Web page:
"My father was a Republican," declared Mr. Clyburn, when questioned by a reporter for the Orangeburg (S.C.) Times and Democrat about the "Martin Luther King Jr. was a Republican" national billboard campaign launched by the National Black Republican Association (NBRA) in Orangeburg, the congressman's hometown.
"Representative Clyburn's stunning admission is a testament to the success of our billboard campaign thus far," reacts NBRA Chairman Frances Rice. "We are making great strides with recapturing the Republican Party's civil rights heritage and ... [finding] some signs of progress with our effort to get Democrats to apologize to blacks for the Democratic Party's horrendous racism."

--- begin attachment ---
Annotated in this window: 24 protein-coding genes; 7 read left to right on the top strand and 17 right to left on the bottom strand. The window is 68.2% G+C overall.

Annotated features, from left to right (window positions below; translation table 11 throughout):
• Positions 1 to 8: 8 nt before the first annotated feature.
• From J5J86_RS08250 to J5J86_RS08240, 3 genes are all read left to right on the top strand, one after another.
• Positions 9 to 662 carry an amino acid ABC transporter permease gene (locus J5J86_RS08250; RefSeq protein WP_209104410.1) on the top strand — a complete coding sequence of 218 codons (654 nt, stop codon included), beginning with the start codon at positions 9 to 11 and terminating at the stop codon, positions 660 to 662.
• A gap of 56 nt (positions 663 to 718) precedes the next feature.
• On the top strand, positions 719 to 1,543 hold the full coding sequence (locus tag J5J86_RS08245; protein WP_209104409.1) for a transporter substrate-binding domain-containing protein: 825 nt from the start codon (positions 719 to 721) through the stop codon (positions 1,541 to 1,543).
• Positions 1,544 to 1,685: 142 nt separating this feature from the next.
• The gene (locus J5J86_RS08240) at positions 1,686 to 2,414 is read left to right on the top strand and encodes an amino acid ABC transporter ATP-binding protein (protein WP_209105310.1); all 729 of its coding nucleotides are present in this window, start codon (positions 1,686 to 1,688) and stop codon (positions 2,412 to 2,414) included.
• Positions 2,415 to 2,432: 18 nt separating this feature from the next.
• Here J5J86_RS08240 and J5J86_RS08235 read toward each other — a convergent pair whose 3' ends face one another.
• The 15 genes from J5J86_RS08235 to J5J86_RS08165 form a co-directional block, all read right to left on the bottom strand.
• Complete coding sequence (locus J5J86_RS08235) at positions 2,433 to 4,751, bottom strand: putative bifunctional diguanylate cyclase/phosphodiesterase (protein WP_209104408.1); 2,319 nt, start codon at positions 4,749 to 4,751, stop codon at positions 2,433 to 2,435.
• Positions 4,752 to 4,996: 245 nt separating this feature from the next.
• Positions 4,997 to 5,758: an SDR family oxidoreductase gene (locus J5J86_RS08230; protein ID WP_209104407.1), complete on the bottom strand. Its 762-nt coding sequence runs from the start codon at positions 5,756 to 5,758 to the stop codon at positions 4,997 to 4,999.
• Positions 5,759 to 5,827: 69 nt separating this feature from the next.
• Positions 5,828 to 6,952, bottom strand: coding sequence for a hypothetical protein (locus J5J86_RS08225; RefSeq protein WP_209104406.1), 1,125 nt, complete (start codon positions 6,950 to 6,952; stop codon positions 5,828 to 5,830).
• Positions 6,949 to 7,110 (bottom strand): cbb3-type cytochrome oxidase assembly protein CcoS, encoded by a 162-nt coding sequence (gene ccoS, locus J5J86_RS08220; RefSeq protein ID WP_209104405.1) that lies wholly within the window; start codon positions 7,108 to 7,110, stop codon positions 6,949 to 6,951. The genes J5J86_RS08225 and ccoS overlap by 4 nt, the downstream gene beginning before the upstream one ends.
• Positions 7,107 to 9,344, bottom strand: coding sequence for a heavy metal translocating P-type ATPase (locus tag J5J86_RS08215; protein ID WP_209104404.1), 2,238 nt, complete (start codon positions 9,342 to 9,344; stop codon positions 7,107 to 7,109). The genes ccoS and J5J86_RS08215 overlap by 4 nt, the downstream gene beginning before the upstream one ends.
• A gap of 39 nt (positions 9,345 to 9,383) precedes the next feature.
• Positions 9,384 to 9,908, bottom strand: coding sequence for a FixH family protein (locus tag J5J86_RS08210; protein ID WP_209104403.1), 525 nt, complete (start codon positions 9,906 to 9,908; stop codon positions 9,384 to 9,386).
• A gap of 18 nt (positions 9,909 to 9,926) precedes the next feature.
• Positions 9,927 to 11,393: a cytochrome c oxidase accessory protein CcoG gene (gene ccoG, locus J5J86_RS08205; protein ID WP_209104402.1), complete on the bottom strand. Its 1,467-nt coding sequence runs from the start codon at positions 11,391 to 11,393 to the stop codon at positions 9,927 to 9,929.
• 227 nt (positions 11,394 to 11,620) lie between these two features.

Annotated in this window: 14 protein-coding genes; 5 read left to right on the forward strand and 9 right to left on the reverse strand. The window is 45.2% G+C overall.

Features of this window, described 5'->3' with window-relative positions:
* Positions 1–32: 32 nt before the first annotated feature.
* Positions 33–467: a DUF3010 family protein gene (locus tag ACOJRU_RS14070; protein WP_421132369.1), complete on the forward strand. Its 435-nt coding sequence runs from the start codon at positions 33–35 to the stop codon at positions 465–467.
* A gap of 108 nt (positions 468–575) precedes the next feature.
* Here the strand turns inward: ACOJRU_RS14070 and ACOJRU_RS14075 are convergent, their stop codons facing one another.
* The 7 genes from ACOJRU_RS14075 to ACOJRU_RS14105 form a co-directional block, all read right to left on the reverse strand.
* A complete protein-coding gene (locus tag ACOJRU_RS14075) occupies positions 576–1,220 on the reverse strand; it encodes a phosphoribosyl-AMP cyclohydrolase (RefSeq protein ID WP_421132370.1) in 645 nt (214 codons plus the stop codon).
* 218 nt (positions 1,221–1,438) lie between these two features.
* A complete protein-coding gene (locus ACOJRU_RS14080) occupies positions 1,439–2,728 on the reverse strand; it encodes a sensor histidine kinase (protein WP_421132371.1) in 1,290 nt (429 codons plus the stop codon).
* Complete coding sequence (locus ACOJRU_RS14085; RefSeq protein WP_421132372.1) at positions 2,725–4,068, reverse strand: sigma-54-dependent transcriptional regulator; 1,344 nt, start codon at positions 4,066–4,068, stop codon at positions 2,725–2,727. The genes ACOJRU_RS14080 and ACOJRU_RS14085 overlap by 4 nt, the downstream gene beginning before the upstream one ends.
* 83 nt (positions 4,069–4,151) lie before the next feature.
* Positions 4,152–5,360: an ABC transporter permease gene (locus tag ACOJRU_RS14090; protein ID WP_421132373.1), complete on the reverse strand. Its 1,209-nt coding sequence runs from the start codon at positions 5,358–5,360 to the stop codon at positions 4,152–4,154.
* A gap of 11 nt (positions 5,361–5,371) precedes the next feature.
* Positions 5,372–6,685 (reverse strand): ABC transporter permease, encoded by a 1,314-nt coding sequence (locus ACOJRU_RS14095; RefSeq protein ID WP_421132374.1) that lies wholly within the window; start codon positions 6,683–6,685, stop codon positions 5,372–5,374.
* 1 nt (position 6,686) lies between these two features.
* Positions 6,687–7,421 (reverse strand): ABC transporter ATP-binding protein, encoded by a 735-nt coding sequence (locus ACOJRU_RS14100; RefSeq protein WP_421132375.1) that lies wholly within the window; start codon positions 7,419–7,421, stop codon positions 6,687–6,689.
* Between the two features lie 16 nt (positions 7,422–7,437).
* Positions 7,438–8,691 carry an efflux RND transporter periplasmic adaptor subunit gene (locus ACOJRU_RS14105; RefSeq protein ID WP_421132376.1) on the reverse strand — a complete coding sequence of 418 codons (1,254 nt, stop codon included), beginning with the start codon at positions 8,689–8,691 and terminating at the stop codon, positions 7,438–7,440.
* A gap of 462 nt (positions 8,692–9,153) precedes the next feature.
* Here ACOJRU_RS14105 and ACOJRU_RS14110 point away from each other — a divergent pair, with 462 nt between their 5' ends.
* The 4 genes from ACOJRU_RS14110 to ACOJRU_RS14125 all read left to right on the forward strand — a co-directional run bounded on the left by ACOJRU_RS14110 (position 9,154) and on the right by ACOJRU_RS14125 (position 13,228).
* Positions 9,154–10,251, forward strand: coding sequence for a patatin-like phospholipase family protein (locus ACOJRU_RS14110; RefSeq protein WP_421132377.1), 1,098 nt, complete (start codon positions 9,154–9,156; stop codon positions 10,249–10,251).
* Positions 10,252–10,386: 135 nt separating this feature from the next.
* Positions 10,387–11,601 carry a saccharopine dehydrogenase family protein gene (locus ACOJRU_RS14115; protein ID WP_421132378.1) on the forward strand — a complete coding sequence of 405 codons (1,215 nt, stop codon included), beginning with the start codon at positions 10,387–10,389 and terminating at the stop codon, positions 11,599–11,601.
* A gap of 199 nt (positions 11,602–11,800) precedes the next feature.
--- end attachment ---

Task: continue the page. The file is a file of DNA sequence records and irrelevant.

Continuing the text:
Coming soon to a museum near you: J. Edgar Hoover's badge, John Dillinger's car and the collections of Poncho Villa and Jesse James.
In partnership with John Walsh, host of TV's "America's Most Wanted," Washington's newest museum — the National Museum of Crime & Punishment — unlocks its doors to the public May 23.
In fact, Mr. Walsh henceforth will tape his popular Fox network crime-fighting series at the museum's new, state-of-the-art studio. He also is co-hosting a grand opening reception for Washington VIPs to be held on the evening of May 22.
Spanning three floors, the museum is at 575 Seventh St. NW, between E and F streets.
John McCaslin is a contributing columnist on Townhall.com and author of Inside The Beltway: Offbeat Stories, Scoops, and Shenanigans from around the Nation's Capital .
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